Eternal vigilance is the price of liberty (Quotation)

From Thomas Jefferson Encyclopedia

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#Thomas Jefferson Retirement Papers #Thomas Jefferson Retirement Papers
-'''Earliest known appearance in print:''' 1800 (in the form above)<ref>x</ref><ref>To establish the earliest appearance of this phrase in print, the following sources were searched for the phrases, "eternal vigilance" and "price of liberty": Google Books, Google Scholar, Amazon.com, Internet Archive, America's Historical Newspapers, American Broadsides and Ephemera Series I, Early American Imprints Series I and II, Early English Books Online, Eighteenth Century Collections Online, 19th Century U.S. Newspapers, American Periodicals Series Online, JSTOR.</ref>+'''Earliest known appearance in print:''' 1809 (in the form above)<ref>Thomas U. P. Charlton, ''The Life of Major General James Jackson'' (Augusta, Ga.: Randolph & Co., 1809), [http://books.google.com/books?id=cEcSAAAAYAAJ&pg=PA85 85.</ref><ref>To establish the earliest appearance of this phrase in print, the following sources were searched for the phrases, "eternal vigilance" and "price of liberty": Google Books, Google Scholar, Amazon.com, Internet Archive, America's Historical Newspapers, America's Historical Imprints, Eighteenth Century Collections Online, 19th Century U.S. Newspapers, 19th Century UK Newspapers, American Periodicals Series Online, 17th-18th Century Burney Collection Newspapers.</ref>
-'''Earliest known appearance in print, attributed to Jefferson:''' 1888<ref>A Friend of Temperance, ''"Non-partisanship;" or, "Do not take temperance into politics"'' (Philadelphia: Dunlap & Clarke, 1888), [http://books.google.com/books?id=Ep4uAAAAYAAJ&pg=PA124 124].</ref> +'''Earliest known appearance in print, attributed to Jefferson:''' 1838: "...in the language of Jefferson, 'Eternal vigilance is the price of liberty'..."<ref>"The Union," ''Pennsylvania Inquirer and Daily Courier'', January 4, 1838, Issue 4, column B.</ref>
'''Other attributions:''' Patrick Henry, Junius '''Other attributions:''' Patrick Henry, Junius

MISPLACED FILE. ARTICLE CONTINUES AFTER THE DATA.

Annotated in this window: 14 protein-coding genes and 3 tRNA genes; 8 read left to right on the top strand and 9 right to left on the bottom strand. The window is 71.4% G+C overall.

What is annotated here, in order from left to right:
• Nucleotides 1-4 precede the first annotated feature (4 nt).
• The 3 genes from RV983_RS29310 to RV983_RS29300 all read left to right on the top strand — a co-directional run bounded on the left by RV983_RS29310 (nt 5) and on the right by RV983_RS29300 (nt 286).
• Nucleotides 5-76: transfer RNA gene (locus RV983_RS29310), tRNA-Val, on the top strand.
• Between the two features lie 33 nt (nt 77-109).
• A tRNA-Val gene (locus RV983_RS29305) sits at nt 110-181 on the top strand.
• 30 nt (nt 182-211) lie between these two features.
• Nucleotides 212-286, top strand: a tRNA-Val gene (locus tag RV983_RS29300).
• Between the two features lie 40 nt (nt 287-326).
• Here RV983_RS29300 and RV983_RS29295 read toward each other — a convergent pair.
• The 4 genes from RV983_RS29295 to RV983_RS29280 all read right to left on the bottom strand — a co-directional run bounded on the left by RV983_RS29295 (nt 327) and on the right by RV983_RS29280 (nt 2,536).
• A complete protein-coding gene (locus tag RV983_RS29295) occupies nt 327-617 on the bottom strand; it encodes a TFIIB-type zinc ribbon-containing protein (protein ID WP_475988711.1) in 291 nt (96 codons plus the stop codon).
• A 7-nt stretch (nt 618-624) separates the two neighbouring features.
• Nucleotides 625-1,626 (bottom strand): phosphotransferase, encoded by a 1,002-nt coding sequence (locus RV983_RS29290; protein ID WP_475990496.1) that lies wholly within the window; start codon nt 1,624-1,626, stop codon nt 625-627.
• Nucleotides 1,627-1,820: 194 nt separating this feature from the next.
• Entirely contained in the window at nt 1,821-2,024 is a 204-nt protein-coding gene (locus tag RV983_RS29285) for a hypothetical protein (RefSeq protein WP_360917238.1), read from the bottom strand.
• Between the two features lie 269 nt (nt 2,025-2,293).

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'''Status:''' We currently have no evidence to confirm that [[Thomas Jefferson]] ever said or wrote, "Eternal vigilance is the price of liberty" or any of its variants. '''Status:''' We currently have no evidence to confirm that [[Thomas Jefferson]] ever said or wrote, "Eternal vigilance is the price of liberty" or any of its variants.
-'''Comments:''' This quotation was well-known in the nineteenth century, and was in fact used by a number of famous figures, including Frederick Douglass and James Buchanan. It is most often traced back, ultimately, to John Philpot Curran's statement, "The condition upon which God hath given liberty to man is eternal vigilance; which condition if he break, servitude is at once the consequence of his crime and the punishment of his guilt."<ref>See Suzy Platt, ed., ''Respectfully Quoted'' (Washington, D.C.: Library of Congress, 1993), [http://books.google.com/books?id=2Tu3bScwKKAC&pg=PA225 200].</ref> While the form in question, "eternal vigilance is the price of liberty," is most often attributed to Wendell Phillips<ref>Ibid., [http://books.google.com/books?id=2Tu3bScwKKAC&pg=PA230 205].</ref>, this form is in fact far older. The earliest appearance in print that we have been able to locate is 1800, and it is clear that this source is quoting yet an earlier (unnamed) source. +'''Comments:''' This quotation was well-known in the nineteenth century, and was in fact used by a number of famous figures, including Frederick Douglass, James Buchanan, and William Henry Harrison. It is most often traced back, ultimately, to John Philpot Curran's statement, "The condition upon which God hath given liberty to man is eternal vigilance; which condition if he break, servitude is at once the consequence of his crime and the punishment of his guilt."<ref>See Suzy Platt, ed., ''Respectfully Quoted'' (Washington, D.C.: Library of Congress, 1993), [http://books.google.com/books?id=2Tu3bScwKKAC&pg=PA225 200].</ref> While the form in question, "eternal vigilance is the price of liberty," is most often attributed to Wendell Phillips<ref>Ibid., [http://books.google.com/books?id=2Tu3bScwKKAC&pg=PA230 205].</ref>, this form is in fact far older. The earliest appearance in print that we have been able to locate is 1809, and it is clear that this source is quoting yet an earlier (unnamed) source. Several nineteenth-century sources claim that this was a quotation from Junius, an anonymous political writer who wrote a series of letters to the London ''Public Advertiser'' between 1769 and 1772, but we have not found this exact statement in his writings, either.